Online check scams target thousands of internet merchants

8:12 AM, Aug 15, 2012   |    comments
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NBC - Selling your stuff online is an easy way to get rid of things you don't want, but it's also the place frequented by scam artists.

The Federal Trade Commission says it received more than 43,000 complaints about check scams just last year, and online sellers get duped every day.

"I buy and sell all the time," said Michael Raddatz, an online seller.

Raddatz turns to websites like eBay and Craigslist when he wants to get rid of something or he's looking for something to buy.

"Ninety-nine percent of the people are honest and forth right," Raddatz said. "Unfortunately, the reason we're talking is there's several people out there that are trying to take advantage of people's good nature. I've been the attempted victim of two scams."

The first time Raddatz was trying to sell ten sets of French door locks. He posted his ad on eBay and he got a bite.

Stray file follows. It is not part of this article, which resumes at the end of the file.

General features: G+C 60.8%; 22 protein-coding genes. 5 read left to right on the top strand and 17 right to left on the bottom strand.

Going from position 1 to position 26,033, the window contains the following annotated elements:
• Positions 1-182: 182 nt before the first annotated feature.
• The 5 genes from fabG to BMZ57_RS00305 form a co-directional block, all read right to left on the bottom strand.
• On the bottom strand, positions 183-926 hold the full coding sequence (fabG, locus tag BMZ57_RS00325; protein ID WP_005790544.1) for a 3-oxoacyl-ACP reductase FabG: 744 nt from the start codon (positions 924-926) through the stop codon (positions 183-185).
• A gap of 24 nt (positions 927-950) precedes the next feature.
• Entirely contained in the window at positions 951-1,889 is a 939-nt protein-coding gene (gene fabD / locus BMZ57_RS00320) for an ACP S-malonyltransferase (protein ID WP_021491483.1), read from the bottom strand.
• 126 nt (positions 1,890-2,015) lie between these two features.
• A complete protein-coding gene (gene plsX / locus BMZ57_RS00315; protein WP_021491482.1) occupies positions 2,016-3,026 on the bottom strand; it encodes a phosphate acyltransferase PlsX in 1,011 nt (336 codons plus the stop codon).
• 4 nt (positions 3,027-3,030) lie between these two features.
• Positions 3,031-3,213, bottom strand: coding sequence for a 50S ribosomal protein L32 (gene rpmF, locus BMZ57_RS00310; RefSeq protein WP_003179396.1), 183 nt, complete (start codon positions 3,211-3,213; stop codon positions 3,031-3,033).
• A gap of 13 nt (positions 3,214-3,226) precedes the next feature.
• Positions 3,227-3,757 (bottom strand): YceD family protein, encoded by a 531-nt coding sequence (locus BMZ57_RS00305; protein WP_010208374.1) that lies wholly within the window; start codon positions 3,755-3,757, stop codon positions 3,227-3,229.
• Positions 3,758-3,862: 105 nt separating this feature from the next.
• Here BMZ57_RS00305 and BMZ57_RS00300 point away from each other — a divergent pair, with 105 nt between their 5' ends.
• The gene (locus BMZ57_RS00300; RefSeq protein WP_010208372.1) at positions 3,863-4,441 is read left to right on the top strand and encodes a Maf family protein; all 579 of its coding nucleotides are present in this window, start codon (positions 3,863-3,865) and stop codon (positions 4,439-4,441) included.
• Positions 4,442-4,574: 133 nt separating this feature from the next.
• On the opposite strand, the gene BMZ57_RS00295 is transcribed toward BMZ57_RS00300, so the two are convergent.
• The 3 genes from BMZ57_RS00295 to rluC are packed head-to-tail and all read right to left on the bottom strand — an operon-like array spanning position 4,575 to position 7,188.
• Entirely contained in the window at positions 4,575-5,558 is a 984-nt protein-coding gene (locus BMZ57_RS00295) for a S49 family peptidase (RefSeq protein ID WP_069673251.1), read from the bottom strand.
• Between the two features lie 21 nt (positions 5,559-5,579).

"I'm contacted by a buyer who says they want all ten locks and they're going to send me a check," Raddatz said.

Raddatz wanted $500 for the locks; but when the check came, it was made out for $2,980. Nearly six times more than Raddatz was asking.

"What he wanted me to do was to cash the check," Raddatz said, "take the money out for the locks and shipment, box all the material up, and mail it to him along with the balance of the cash, which he wanted me to wire back to him."

But Raddatz was suspicious and so he told his bank the thought the check was a fake.

"And three days later it did come back as fraudulent," he said.

"This is the kind of scheme that very smart people fall for. We get thousands of complaints about this every year," said Charles Harwood, deputy director for the Bureau of Consumer Protection at the Federal Trade Commission.

"It's very likely you will not be able to tell a counterfeit check from a real check when you see it, nor will your bank be able to tell the counterfeit check from a real check."

It can take up to 4 weeks for a check to fully clear, but law requires banks to credit you the money quicker. And that's the catch: if you deposit a phony check and wire the extra back to the sender, it will ultimately hurt you.

"When the bank discovers that that check is fake, they're going to come back to you and insist that you make good on the money," Harwood said.

The FTC says it is continuously working with law enforcement to stop such scams, but adds this kind of scam is hard to eliminate.

If you think you've received a bogus check or have fallen victim to an online buyer, file a complaint with the FTC or your local attorney general's office.

NBC

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